Farbod Ayati-Ghaffari v. Farmers Insurance Exchange Appeal from 401st Judicial District Court of Collin County (memorandum opinion)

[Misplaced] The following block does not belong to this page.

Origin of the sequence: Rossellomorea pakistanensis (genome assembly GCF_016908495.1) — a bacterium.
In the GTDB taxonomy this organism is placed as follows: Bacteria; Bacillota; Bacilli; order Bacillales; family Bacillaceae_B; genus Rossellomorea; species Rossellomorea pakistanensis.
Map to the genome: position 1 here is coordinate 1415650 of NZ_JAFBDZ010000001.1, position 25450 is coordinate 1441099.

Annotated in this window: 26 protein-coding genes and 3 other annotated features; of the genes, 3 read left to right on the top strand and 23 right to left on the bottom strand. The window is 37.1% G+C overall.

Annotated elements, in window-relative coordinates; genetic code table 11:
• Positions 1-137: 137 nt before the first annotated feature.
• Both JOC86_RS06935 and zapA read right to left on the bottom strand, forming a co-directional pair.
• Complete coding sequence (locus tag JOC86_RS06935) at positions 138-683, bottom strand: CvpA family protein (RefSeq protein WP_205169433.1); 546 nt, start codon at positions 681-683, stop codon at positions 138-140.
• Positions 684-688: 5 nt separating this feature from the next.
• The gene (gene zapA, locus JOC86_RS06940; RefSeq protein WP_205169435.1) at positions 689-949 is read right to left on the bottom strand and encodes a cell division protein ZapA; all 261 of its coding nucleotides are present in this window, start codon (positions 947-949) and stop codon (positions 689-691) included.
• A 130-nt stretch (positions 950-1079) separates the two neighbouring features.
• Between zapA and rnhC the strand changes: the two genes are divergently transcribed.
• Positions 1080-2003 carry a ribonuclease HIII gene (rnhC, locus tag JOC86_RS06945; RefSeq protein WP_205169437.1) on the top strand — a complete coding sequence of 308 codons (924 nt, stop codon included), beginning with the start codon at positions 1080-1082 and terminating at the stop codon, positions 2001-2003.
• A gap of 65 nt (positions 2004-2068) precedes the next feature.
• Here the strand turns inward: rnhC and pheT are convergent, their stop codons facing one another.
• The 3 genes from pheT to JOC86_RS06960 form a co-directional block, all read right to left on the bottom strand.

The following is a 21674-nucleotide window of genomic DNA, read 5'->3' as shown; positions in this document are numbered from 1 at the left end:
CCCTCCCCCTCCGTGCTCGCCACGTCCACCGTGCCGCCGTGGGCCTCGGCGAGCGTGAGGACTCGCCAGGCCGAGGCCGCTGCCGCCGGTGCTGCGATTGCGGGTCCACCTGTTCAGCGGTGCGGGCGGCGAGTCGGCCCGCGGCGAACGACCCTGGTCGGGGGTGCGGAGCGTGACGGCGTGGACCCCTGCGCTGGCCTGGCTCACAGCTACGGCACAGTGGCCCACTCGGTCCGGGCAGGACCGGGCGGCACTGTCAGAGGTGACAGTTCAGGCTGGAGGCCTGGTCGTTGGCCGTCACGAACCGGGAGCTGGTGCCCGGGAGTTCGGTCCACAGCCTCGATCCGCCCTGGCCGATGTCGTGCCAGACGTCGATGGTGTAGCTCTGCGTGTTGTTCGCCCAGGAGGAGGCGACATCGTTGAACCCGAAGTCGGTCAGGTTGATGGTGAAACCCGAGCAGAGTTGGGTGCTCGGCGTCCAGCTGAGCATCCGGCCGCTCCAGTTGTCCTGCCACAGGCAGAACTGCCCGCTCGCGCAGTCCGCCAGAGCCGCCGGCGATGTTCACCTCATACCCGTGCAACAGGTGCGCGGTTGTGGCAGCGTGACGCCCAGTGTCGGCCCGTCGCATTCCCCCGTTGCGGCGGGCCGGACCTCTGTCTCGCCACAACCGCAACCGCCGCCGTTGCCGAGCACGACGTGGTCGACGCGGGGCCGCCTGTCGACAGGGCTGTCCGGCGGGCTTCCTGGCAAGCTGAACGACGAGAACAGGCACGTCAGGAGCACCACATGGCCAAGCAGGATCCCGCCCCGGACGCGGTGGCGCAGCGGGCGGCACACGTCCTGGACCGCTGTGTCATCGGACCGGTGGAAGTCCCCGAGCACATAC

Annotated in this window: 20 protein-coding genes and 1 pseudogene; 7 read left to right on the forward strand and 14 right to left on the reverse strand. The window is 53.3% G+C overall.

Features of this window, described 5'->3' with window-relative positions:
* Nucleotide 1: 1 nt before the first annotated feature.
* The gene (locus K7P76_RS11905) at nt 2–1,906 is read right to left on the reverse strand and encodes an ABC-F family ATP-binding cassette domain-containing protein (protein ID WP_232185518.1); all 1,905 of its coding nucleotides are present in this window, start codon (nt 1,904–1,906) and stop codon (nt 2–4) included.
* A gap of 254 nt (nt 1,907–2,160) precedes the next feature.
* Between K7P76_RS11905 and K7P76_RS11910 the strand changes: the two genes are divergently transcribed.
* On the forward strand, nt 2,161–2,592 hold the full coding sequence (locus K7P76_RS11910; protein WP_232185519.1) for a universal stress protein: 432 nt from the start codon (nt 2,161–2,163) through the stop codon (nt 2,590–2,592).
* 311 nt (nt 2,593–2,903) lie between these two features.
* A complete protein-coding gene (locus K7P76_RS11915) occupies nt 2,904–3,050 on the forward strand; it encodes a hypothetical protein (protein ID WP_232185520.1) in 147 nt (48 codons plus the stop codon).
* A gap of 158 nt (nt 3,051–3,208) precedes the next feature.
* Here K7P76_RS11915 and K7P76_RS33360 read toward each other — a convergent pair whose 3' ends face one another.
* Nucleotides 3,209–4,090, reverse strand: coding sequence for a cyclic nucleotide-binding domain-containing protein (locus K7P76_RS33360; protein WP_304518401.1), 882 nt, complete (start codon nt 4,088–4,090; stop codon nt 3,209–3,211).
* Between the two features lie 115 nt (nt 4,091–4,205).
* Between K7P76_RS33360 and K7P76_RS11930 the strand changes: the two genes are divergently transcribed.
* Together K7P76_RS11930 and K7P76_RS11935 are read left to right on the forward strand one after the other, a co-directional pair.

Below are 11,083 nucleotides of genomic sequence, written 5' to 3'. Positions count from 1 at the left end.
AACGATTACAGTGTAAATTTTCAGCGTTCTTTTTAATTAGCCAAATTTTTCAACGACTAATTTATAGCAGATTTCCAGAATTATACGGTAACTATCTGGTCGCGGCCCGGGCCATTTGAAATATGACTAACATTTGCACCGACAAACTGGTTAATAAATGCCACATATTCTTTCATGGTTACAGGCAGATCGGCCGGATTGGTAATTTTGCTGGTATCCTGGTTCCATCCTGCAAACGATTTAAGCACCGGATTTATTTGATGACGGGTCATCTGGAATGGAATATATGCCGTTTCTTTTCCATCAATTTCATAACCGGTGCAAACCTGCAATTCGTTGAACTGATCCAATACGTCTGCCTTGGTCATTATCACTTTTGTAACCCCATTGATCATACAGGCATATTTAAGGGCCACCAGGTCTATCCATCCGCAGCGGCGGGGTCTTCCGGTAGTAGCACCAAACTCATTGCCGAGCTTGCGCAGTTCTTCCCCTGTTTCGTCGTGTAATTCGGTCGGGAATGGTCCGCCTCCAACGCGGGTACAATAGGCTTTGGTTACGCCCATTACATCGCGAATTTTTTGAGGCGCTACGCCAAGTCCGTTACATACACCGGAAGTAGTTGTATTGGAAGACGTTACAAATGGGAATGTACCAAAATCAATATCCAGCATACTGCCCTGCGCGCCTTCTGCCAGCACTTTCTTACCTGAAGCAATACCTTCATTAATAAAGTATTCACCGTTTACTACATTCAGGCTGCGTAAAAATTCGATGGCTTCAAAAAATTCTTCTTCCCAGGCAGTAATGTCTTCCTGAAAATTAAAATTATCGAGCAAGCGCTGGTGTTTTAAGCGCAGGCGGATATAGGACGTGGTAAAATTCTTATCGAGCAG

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AFFIRM; and Opinion Filed December 11, 2018. In The Court of Appeals Fifth District of Texas at Dallas No. 05-17-00864-CV FARBOD AYATI-GHAFFARI, Appellant V. FARMERS INSURANCE EXCHANGE, Appellee On Appeal from the 401st Judicial District Court Collin County, Texas Trial Court Cause No. 401-05091-2013 MEMORANDUM OPINION Before Justices Myers, Evans, and Brown Opinion by Justice Brown The issue in this appeal is whether the trial court abused its discretion in imposing death penalty sanctions against appellant Farbod Ayati-Ghaffari (Ayati) for his abuse of the discovery process. Ayati does not dispute his offensive conduct, but contends there was no direct relationship between the conduct and the sanctions and asserts the trial court failed to first consider or impose lesser sanctions. We affirm the trial court’s judgment. Ayati made a claim on a homeowners insurance policy issued by appellee Farmers Insurance Exchange for more than $600,000 worth of property allegedly stolen in December 2011 from his second-floor condominium. Among the items Ayati reported stolen were bricks or bundles of Zimbabwean currency, a 103” TV, an antique King-size bed, and several Persian rugs. After an investigation, which included multiple examination under oaths (EUO) of Ayati, Farmers informed Ayati in a detailed letter that it was denying coverage based on his misrepresentation of material facts during presentation of the claim. Farmers’ reasons for its decision included: (1) Ayati’s testimony in an EUO that he acquired the TV from his brother before the brother’s death in 2006 when Farmers’ research showed the model was not available until 2008; (2) Ayati’s inconsistent statements about the $20,000 worth of Zimbabwean currency and his inability to recall any details about the 2011 shipment and exchange of the currency; and (3) Ayati’s claim that a King-size bed was stolen, when, according to the officer who responded to the burglary, there was no room in the residence for a bed of that size. In December 2013, Ayati sued Farmers for breach of contract and extra-contractual claims. Farmers answered with a general denial as well as various affirmative defenses, including that the insurance policy was void due to Ayati’s misrepresentations and fraud. The trial court held five hearings on discovery matters between March 2016 and May 2017, when it ultimately struck Ayati’s pleadings. Farmers served its first requests for production and first set of interrogatories in June 2014. Ayati’s response included various objections. Farmers served a second set of requests for production in September 2014 asking Ayati to produce his tax returns for 2006-2012. Ayati did not respond to this request at all until June 2016, when he supplemented his responses to indicate he did not recall filing federal tax returns for most, if not all, of these years. In February 2016, Farmers filed a motion to compel discovery. Farmers asserted Ayati’s responses to five of the interrogatories were incomplete. Farmers also complained of Ayati’s refusal to provide documents in response to four of its first requests for production and to all of its second set of requests for production regarding tax returns. The information Farmers sought involved prior insurance claims made by Ayati, how Ayati obtained the currency at issue, Ayati’s arrest and conviction record, his litigation history, and his financial condition. Farmers noted that –2– Ayati had an extensive history of currency trading on eBay, yet had provided vague and incomplete information about his purchase of the currency at issue. Farmers asked Ayati to state in detail how he obtained the currency at issue in the lawsuit. Ayati answered only that he “purchased them through a friend in Germany.” Farmers asked the court to overrule Ayati’s objections and require him to fully answer the interrogatories and to produce the requested documents. Neither Ayati nor his counsel was present at a March 15, 2016 hearing on the motion to compel. The following day, Ayati’s attorney filed a motion to withdraw, citing “irreconcilable differences.” On March 21, 2016, the trial court granted the motion to withdraw. It also overruled Ayati’s objections to the discovery at issue, granted Farmers’ motion to compel in its entirety, and ordered Ayati to provide complete answers to the interrogatories and to produce all responsive documents within twenty-one days, which was April 11, 2016. Ayati did not comply with the court’s order granting the motion to compel by the April 11 deadline. New counsel for Ayati filed a notice of appearance on May 6, 2016. Farmers advised new counsel it would seek sanctions if Ayati did not supplement his discovery responses by May 18. On May 19, Farmers filed a motion to enforce the court’s earlier order. Farmers also asked the court to require Ayati to show cause why he should not be sanctioned for his failure to comply. Four days before a scheduled June 2016 hearing on Farmers’ motion, Ayati supplemented his discovery responses. At the hearing, Farmers claimed Ayati’s responses were still incomplete and the case should be dismissed due to his failure to comply with discovery. The judge did not impose sanctions at that time; he declined to do so because it was only Ayati’s second strike. The parties agreed to amend the scheduling order, setting an October 20, 2016 deadline for completing all discovery. In September 2016, Farmers took Ayati’s deposition and also served him with a second set of interrogatories and third request for production. Ayati was asked to list all banking and credit –3– card accounts for the last eight years and also produce bank statements for those years. Ayati objected that these requests were overly broad. Subject to his objection, he answered that his bank accounts include “Chase (closed), Midsouth, and Compass.” No further information to identify the accounts was provided. In November 2016, Farmers sought sanctions and an order compelling the additional requested discovery. Farmers asserted that Ayati’s late discovery responses in June 2016 were inadequate. It also asserted that a supplemental interrogatory response conflicted with Ayati’s deposition testimony. Ayati’s interrogatory response identified two prior insurance claims, but his deposition testimony indicated he had filed at least ten prior insurance claims. Farmers also alleged Ayati committed perjury during his deposition. Ayati testified he never had an eBay account. According to Farmers, there was “overwhelming evidence to the contrary.” Farmers subpoenaed eBay accounts linked to Ayati or his current address. eBay produced records of an account in the name of Farbod Ayati with a user ID of “Farbod*” and tied to Ayati’s home address. Farbod* sold numerous items on eBay in 2011, including a great deal of Zimbabwean currency. The eBay transactions dated back to 2006. Farmers attached the eBay account information to its motion. In addition, Farmers asserted that Ayati refused to provide information regarding his financial condition and that such was relevant to a motive to commit fraud and to his ability to obtain the expensive items he claimed were stolen. Farmers maintained that Ayati’s pattern of discovery abuse and perjury justified death penalty sanctions and asked the court to strike his pleadings. In his response, Ayati reasserted his position that the request for his bank information was overly broad. Regarding the contention that he had an eBay account, Ayati stated that “numerous years ago an individual whom Plaintiff knew apparently set-up an online account in Plaintiff’s name and address without his permission.” Ayati said he had previously advised Farmers of that fact. –4– Later that month, Farmers filed a separate motion to compel the production of Ayati’s financial records. Farmers tried to get information directly from Ayati’s banks by noticing depositions on written questions and subpoenas from Chase and BBVA Compass. Ayati objected to the notices and subpoenas on various grounds, and Chase would not produce the requested documents due to Ayati’s objections. Farmers asked the trial court to overrule the objections and allow Farmers to conduct discovery regarding Ayati’s financial condition. The trial court held a hearing on these motions in December 2016. Farmers again argued Ayati’s case should be thrown out due to his inadequate discovery responses and refusal to provide answers on his financial condition and sources of income. Farmers also referred to Ayati’s deposition testimony denying the validity of the eBay account documents. Farmers played excerpts of Ayati’s video deposition for the judge. The excerpts included Ayati’s denial that he had done online sales or had an eBay account and testimony about his prior insurance claims. Ayati had said he would provide information on the person who stole his identity, but he had not. Regarding his previous insurance claims, Ayati argued they were all Farmers’ claims and thus Farmers had the files. Ayati maintained the eBay account was not his. “Ali,” a friend of Ayati’s ex-wife, was the one conducting the online sales. The trial judge did not rule on Farmers’ request for sanctions, but ordered Ayati to produce his bank records for the years 2010 and 2011 by December 17. On December 20, 2016, Farmers, through a letter from its counsel, informed the trial judge that Ayati had produced his bank records for Chase and BBVA Compass. However, Farmers was aware he had accounts with PlainsCapital Bank and Jefferson Bank and he had not produced any records for those accounts. Ayati responded with a letter from a manager of a Dallas MidSouth Bank branch that stated Jefferson and MidSouth merged in September 2011 and “we do not have access to any other accounts that Mr. Ayati would have had prior to MidSouth bank acquiring –5– Jefferson Bank.” The following day, Farmers served notices of its intent to take depositions upon written questions and subpoenas on PlainsCapital and Jefferson. Ayati objected on grounds that Farmers sought more years of his bank records than the court allowed. In March 2017, the trial court overruled Ayati’s objections to the notices and subpoenas issued by Farmers as to all documents related to any checking or savings account at PlainsCapital Bank, Jefferson Bank, Chase Bank, and BBVA Compass from January 1, 2008, to present. A short time later, Ayati’s counsel moved to withdraw from the case due to Ayati’s failure to fulfill his obligations under their agreement and to adequately communicate. At the end of April 2017, Ayati’s third attorney gave notice of appearance. The case was set for trial on May 15, 2017. On April 28, 2017, Farmers filed an amended motion for sanctions in which it again alleged Ayati perjured himself when he testified he never had an eBay account. After it received Ayati’s Jefferson Bank records, Farmers supplemented its amended motion for sanctions. Farmers asserted the records further established Ayati lied in his deposition. Jefferson Bank records show Ayati had an account from January 2010 to August 2011. He was identified by social security number, address, and date of birth. The records showed numerous transfers of money, totaling more than $150,000, into the account from a PayPal account which was connected to the eBay account in Ayati’s name. Ayati also wrote many checks for large amounts of cash on the account. Ayati’s May 10, 2017 response contained new information about his relationship with Ali. Ayati continued to maintain that Ali set up an eBay account using Ayati’s information. Ayati knew Ali was having items shipped to Ayati’s residence, but claimed he had no reason to know Ali had set up an eBay account in his name. Ayati further claimed, for the first time, that he agreed for the money from Ali’s transactions to go into Ayati’s bank account and that he in turn gave the money to Ali. –6– The trial court held a hearing on the motion for sanctions on May 11, 2017. In connection with a discussion of Ali and the eBay account, the trial judge admonished Ayati on his Fifth Amendment right to remain silent and cautioned that false statements under oath are crimes. The court found that Ayati’s inability to identify Ali beyond providing his first name “strains credibility.” At the conclusion of the hearing, the trial court granted Farmers’ motion. In a thirteen-page “Sanctions Order and Final Judgment,” the trial court struck Ayati’s pleadings, dismissed his claims with prejudice, and ordered that Farmers recover its court costs from Ayati. The document includes a chronology of the pertinent facts. Among other things, the trial court determined that Ayati’s testimony in his EUO conflicted with his deposition testimony; Ayati failed to respond to the request for his tax returns; Ayati violated the court’s March 21, 2016 order granting Farmers’ motion to compel; after Farmers gave Ayati an extension of time to comply, Ayati still failed to provide the discovery responses; Ayati never disclosed two bank accounts, one with PlainsCapital and one with Jefferson Bank; Ayati failed to comply with the court’s December 2016 order to produce all bank records for 2010 and 2011; and Ayati failed to disclose several individuals, including Ali, with knowledge of relevant facts.1 The court found that Ayati’s “inconsistent testimony throughout the investigation of his claim and course of this litigation and his failure to produce his bank records, disclose individuals with knowledge of relevant facts, and provide responsive documents to Famers’ discovery requests hindered Farmers’ ability to show” that it is not liable for Ayati’s claims. The trial court concluded the sanctions bore a direct relationship to Ayati’s abuse and misconduct in the prosecution of the lawsuit. In addition, the trial court recognized that although it had not previously imposed a lesser sanction, it had admonished Ayati directly for his failure to comply with the court’s orders and warned of the 1 The court found that Farmers was prejudiced by Ayati’s failure to disclose the identity of Khalil Damver as a fact witness. In his deposition, Ayati claimed he never had anyone over to his condominium, but later swore in a May 2017 affidavit that Damver had been there on many occasions to inspect and clean his Persian rugs. –7– possibility the court would strike his pleadings. Ayati’s misconduct continued. Because of Ayati’s disregard for the court’s prior orders, the court found that less stringent sanctions would be insufficient. In this appeal, Ayati contends the trial court abused its discretion in imposing death penalty sanctions because (1) there was no direct relationship between Ayati’s offensive conduct and the sanctions, and (2) the trial court failed to impose or consider lesser sanctions. We review a trial court’s ruling on a motion for sanctions for an abuse of discretion. Altesse Healthcare Sols., Inc. v. Wilson, 540 S.W.3d 570, 574 (Tex. 2018). The discovery rules promote a full disclosure of evidence to resolve the case by trial or settlement. Lopez v. La Madeleine of Tex., Inc., 200 S.W.3d 854, 865 (Tex. App.—Dallas 2006, no pet.). Sanctions for abuse of the discovery process are authorized by Texas Rule of Civil Procedure 215.2. Shops at Legacy (Inland) Ltd. P’ship v. Fine Autographs & Memorabilia Retail Stores Inc., 418 S.W.3d 229, 232 (Tex. App.—Dallas 2013, pet. denied); see TEX. R. CIV. P. 215.2. If a trial court finds a party is abusing the discovery process in seeking, making, or resisting discovery, then the trial court may, after notice and hearing, impose any appropriate sanction authorized by rule 215.2(b)(1)-(5) and (8). Shops at Legacy, 418 S.W.3d at 232; see TEX. R. CIV. P. 215.3. Among the sanctions available under rule 215.2 are orders “striking out pleadings or parts thereof” and “dismissing with or without prejudice the actions or proceedings or any part thereof.” TEX. R. CIV. P. 215.2(b)(5); Shops at Legacy, 418 S.W.3d at 232. These sanctions, that adjudicate a claim and preclude presentation of the merits of the case, are often referred to as “death penalty sanctions.” Shops at Legacy, 418 S.W.3d at 232. Discovery sanctions serve three purposes: (1) to secure the parties’ compliance with the discovery rules; (2) to deter other litigants from violating the discovery rules; and (3) to punish parties who violate the discovery rules. Id. Although the choice of sanctions is left to the sound –8– discretion of the trial judge, the sanctions imposed must be just. Id.; see TEX. R. CIV. P. 215.2(b). When determining whether a trial court’s imposition of sanctions was just, an appellate court considers the following two standards: (1) whether there is a direct relationship between the abusive conduct and the sanction imposed; and (2) whether the sanction is excessive. Shops at Legacy, 418 S.W.3d at 232 (citing TransAmerican Nat. Gas Corp. v. Powell, 811 S.W.2d 913, 917 (Tex. 1991)). We first address Ayati’s complaint that there was no direct relationship between his conduct and the sanction. For there to be a direct relationship between the offensive conduct and the sanction imposed, a just sanction must be directed against the abuse and toward remedying the prejudice caused the innocent party. TransAmerican, 811 S.W.2d at 917. In other words, the punishment must fit the crime. Altesse, 540 S.W.3d at 572. Death penalty sanctions, under which the offending party essentially loses the case because of the sanctions, are generally reserved for the most egregious cases in which the offending party’s conduct justified a presumption that his claims lack merit. Altesse, 540 S.W.3d at 572. Sanctions so severe that they prevent a decision on the merits are not justified except in the most severe cases of flagrant bad faith. Id. at 575. A pattern of discovery abuse, including a party’s refusal to comply with a trial court’s discovery orders to produce material evidence, can give rise to a presumption that the party’s claims lack merit. NRG & Assocs., LLC v. Serv. Transfer, Inc., No. 05-16-01375-CV, 2017 WL 6523396, at *5 (Tex. App.—Dallas Dec. 21, 2017, no pet.) (mem. op.). Ayati argues the sanction is unjust because there is no evidence he purposefully omitted information and Farmers was not hindered in defending the case as a result of his conduct. To show Farmers was not hindered, Ayati asserts he was always insured by Farmers so it had knowledge of any insurance claims he failed to disclose. Also, Farmers knew about a previous Canadian lawsuit he failed to disclose, and Farmers had the eBay records by May 2016. –9– Ayati engaged in a pattern of discovery abuse that began with his insufficient responses to Farmers’ first requests for production and interrogatories in 2014 and continued throughout the course of the proceedings. The record supports a conclusion that Ayati intentionally violated the court’s orders on multiple occasions. See Hernandez v. Sovereign Cherokee Nation Tejas, 343 S.W.3d 162, 170 (Tex. App.—Dallas 2011, pet. denied). Ayati did not comply with the court’s March 2016 and December 2016 orders. Although the prejudice resulting from some of the violations was comparatively minor, there were more serious violations. Despite the trial court’s orders, Ayati never disclosed he had an account with Jefferson Bank or produced those records, which were tied to the eBay account in his name. Farmers received them directly from the bank less than two weeks before trial.2 And on the eve of trial, new information about a financial arrangement between Ayati and Ali came to light. We are not persuaded by Ayati’s argument that the issues related to Ali and the eBay account were fact issues for the jury rather than a reason to dismiss the case. While these issues impacted the merits of Ayati’s claims, they also bore on the adequacy of his discovery responses and his continuing pattern of nondisclosure. As the trial court noted, it strained credibility for Ayati to allow Ali to ship many items to his residence and deposit substantial amounts of money into his bank account, which Ayati then turned over to Ali, but claim he did not have enough information about Ali to identify him beyond his first name. We note that in addition to observing Ayati in the courtroom, the trial judge saw portions of Ayati’s video deposition and could judge firsthand his credibility. Ayati’s conduct served to obfuscate the eBay transactions, many of which involved Zimbabwean currency such as that allegedly stolen from Ayati, and the money moving in and out of Ayati’s Jefferson Bank account. Ayati’s failure to produce bank records and identify Ali as a 2 Ayati suggests that because he disclosed that he had an account with MidSouth Bank and Jefferson Bank merged with MidSouth in September 2011, he adequately identified the Jefferson Bank account and could not have produced the statements. We disagree. Farmers was able to get the Jefferson Bank statements directly from MidSouth after Ayati failed to produce them. –10– person with knowledge of relevant facts had a direct relationship to Farmers’ claim that the policy was void due to Ayati’s fraud. Further, Ayati’s overall pattern of discovery abuse justifies a presumption that his claims lack merit. The record shows there was a direct relationship between the conduct and the sanctions. Next, we turn to whether the sanction striking Ayati’s pleadings was excessive. Ayati maintains the trial court failed to impose or consider lesser sanctions. “A sanction imposed for discovery abuse should be no more severe than necessary to satisfy its legitimate purposes. It follows that a court must consider the availability of less stringent sanctions and whether such lesser sanctions would fully promote compliance.” Shops at Legacy, 418 S.W.3d at 232–33 (quoting TransAmerican, 811 S.W.2d at 918). Under this standard, the trial court need not test the effectiveness of each available lesser sanction by actually imposing the lesser sanction before issuing the death penalty. Id. at 233. Rather, the trial court must analyze the available sanctions and offer a reasoned explanation as to the appropriateness of the sanction imposed. Id. Death penalty sanctions are harsh and may be imposed as an initial sanction only in the most egregious and exceptional cases when they are clearly justified and it is fully apparent that no lesser sanctions would promote compliance with the rules. Id. The record must include some explanation to justify the granting of death penalty sanctions. Id. Farmers first urged death penalty sanctions in June 2016. The trial judge refused the request, but stressed that he was “not amused” and expected Ayati to play by the rules. Ayati’s abuse of the discovery process continued long after this initial warning, culminating in the trial court’s having to raise the Fifth Amendment with him in May 2017. The abuses here were numerous and continued in disregard of the trial court’s orders. Ayati’s repeated conduct demonstrated bad faith in the litigation process as a whole. See Imagine Auto. Grp. v. Boardwalk Motor Cars, Ltd., 430 S.W.3d 620, 634 (Tex. App.—Dallas 2014, pet. denied) (citing Paradigm –11– Oil, Inc. v. Retamco Operating, Inc., 161 S.W.3d 531, 539 (Tex. App.—San Antonio 2004, pet. denied)). Under these circumstances, the record supports the trial court’s determination that because of Ayati’s flagrant disregard for its orders, no lesser sanction would have promoted compliance with the rules. In sum, we conclude the sanction imposed by the trial court had a direct relationship to Ayati’s improper conduct and was not excessive. See Hernandez, 343 S.W.3d at 172. The trial court did not abuse its discretion in entering the sanctions order. We overrule Ayati’s sole issue. We affirm the trial court’s judgment. /Ada Brown/ ADA BROWN JUSTICE 170864F.P05 –12– Court of Appeals Fifth District of Texas at Dallas JUDGMENT FARBOD AYATI-GHAFFARI, Appellant No. 05-17-00864-CV On Appeal from the 401st Judicial District Court, Collin County, Texas Trial Court Cause No. 401-05091-2013. Opinion delivered by Justice Brown, Justices Myers and Evans participating. V. FARMERS INSURANCE EXCHANGE, Appellee In accordance with this Court’s opinion of this date, the judgment of the trial court is AFFIRMED. It is ORDERED that appellee FARMERS INSURANCE EXCHANGE recover its costs of this appeal from appellant FARBOD AYATI-GHAFFARI. Judgment entered this 11th day of December, 2018. –13–